It was a pleasure to work with the students in Zaromb. They were attached to their teachers, like children to a father. They were not afraid; they obeyed their teachers out of deep respect. The worst punishment for a pupil was for the teacher to show disapproval of the pupil's behavior. The general tone of the school was one of active learning, good discipline and a tone of harmony and solidarity.

Naturally there were some pupils who were more able and talented than others, but there were almost no "street children" to disrupt the school activities. The student committee played an important role in maintaining the tone of the school. I particularly remember the student committee made up of Endl Rosenblum, Freydke Burstayn, Yoshua Fridman, Dina Lashinski, Yakob Shtshupak, Dvora Fridman and Feygl Migdal. That was a real student government.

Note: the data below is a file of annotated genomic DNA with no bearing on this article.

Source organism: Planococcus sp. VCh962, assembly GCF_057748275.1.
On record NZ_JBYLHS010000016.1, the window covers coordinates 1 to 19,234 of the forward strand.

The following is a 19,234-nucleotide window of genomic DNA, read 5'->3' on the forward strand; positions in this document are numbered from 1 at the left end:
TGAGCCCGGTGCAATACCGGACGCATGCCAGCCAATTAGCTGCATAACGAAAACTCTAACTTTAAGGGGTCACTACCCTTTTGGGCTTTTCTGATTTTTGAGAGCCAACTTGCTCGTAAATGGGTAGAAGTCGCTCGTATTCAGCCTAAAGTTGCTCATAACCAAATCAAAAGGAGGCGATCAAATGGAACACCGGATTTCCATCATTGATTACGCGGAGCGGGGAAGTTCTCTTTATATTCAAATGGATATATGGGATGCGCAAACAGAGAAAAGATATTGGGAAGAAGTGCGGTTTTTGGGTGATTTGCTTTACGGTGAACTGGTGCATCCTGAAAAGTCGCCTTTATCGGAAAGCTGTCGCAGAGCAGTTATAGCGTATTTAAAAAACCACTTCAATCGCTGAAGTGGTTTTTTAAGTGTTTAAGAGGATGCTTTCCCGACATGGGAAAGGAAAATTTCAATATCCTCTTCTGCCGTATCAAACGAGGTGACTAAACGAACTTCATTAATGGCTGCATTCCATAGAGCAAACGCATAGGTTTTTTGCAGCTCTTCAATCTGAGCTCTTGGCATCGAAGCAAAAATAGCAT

The students ran the children's library, were responsible for the supplies needed by pupils; they were concerned with order and discipline in the school; they tutored those students who were weaker in the various subjects; they organized several clubs including a drama club which made quite a name for itself with its performances. I remember the play produced in the Polish language "Karpaccy Gorale". It was quite daring for students to put on such a serious play, but it was so successful that the audience, both Jews and non-Jews, were entranced. These were golden children whose names are engraved forever in the heart and memory of their teacher.